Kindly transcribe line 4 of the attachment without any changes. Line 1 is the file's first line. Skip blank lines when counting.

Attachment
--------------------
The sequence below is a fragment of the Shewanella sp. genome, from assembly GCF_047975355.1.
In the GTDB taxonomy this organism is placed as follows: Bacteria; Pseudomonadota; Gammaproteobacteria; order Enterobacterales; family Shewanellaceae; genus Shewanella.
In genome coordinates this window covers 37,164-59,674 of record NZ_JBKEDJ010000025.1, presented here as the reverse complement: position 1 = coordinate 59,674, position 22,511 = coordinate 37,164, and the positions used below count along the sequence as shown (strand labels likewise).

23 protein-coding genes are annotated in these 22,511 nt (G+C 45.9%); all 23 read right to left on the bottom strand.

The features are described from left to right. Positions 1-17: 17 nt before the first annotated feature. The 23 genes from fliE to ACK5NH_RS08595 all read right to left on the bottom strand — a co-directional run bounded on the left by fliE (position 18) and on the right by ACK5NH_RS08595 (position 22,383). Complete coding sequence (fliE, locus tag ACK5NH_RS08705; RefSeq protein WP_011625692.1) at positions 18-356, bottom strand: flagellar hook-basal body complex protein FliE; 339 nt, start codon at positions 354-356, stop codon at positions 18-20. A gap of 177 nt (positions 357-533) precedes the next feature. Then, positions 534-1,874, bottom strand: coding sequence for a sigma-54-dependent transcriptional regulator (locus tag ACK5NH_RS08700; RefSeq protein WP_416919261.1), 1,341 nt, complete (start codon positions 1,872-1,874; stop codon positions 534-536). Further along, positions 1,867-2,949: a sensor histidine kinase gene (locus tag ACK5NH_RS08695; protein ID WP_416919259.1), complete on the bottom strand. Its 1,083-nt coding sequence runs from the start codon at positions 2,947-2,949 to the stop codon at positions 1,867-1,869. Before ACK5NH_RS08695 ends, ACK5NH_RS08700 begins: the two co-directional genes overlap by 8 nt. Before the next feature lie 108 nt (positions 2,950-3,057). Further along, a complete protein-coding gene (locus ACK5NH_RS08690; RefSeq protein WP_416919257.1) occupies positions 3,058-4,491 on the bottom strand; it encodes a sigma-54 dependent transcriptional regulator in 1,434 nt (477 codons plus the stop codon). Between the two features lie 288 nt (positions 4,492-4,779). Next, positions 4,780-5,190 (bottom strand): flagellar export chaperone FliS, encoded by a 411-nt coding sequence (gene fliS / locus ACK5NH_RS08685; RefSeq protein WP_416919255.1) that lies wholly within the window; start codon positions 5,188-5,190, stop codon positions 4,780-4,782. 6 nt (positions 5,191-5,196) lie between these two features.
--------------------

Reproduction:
23 protein-coding genes are annotated in these 22,511 nt (G+C 45.9%); all 23 read right to left on the bottom strand.